I Coast convicts 8 for violating cocoa price
26 July 2013, 16:06
Abidjan - Eight people have been convicted in Ivory Coast,
the world's top cocoa grower, of buying cocoa beans below the
government-guaranteed price during the current mid-crop harvest, the Coffee and
Cocoa Council said.
Ivory Coast introduced a minimum price for farmers at the
beginning of the 2012/13 season, ending more than a decade of sector
liberalisation in an effort to raise farmer incomes and encourage reinvestment
in ageing plantations.
The CCC marketing board set a farmgate price of 725 CFA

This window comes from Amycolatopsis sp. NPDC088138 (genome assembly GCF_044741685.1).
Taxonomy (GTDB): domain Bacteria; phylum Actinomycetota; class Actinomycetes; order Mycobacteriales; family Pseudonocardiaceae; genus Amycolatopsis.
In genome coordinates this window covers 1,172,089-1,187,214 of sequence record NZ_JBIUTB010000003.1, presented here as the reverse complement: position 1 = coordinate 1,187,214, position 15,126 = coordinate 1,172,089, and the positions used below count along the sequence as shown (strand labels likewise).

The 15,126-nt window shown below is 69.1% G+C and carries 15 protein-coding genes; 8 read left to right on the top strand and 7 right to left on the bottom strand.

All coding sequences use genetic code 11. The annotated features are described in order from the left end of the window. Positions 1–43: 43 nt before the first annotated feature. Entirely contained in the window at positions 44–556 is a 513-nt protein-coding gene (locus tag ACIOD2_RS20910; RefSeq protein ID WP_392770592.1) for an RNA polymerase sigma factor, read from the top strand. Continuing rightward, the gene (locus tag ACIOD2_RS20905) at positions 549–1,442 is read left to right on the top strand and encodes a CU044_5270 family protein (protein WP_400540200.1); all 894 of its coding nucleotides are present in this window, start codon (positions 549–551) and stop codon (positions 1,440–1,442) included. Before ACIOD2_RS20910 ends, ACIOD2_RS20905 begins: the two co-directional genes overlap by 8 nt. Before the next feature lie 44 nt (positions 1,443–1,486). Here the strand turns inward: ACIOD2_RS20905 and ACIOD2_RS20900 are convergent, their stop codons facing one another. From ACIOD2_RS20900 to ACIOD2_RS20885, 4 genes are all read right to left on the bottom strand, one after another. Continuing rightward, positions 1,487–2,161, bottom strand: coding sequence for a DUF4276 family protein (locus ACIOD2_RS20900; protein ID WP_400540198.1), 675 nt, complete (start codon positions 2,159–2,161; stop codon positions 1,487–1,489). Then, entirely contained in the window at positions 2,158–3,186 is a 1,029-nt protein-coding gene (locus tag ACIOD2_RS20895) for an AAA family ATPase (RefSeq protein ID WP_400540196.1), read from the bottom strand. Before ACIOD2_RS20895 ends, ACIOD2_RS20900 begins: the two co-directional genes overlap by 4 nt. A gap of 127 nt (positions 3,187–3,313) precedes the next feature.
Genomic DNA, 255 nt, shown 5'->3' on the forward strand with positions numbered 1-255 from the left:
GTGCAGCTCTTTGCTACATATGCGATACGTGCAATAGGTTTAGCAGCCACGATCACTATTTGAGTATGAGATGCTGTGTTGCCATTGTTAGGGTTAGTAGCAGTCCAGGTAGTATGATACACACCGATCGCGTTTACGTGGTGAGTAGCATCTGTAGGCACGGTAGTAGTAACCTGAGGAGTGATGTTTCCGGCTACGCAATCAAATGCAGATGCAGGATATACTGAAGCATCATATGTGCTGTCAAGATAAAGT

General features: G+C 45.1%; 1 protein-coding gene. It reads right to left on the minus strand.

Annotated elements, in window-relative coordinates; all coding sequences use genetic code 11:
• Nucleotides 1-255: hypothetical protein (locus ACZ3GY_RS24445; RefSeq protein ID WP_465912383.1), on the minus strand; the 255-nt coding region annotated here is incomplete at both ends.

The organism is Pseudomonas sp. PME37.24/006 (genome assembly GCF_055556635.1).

francs ($1.46) per kg for the October-to-March main crop, which was largely
respected by the merchants.
However, many have ignored its price of 700 CFA francs/kg
announced for the April-to-September mid-crop beans, farmers say.
"The [CCC] has apprehended a certain number of
operators ... In total, we count eight cases of convictions for the non-respect
of the minimum guaranteed price," the marketing board said in a statement.
Those convicted received jail sentences ranging from 10 days
to six months. Two more cases are pending, including one for smuggling.
Despite farmers' assertions that price violations by buyers
have increased, the announced figures represent a decrease in successful
prosecutions during the mid-crop.
Courts convicted 14 buyers during the cocoa main crop, the
CCC told reporters in April.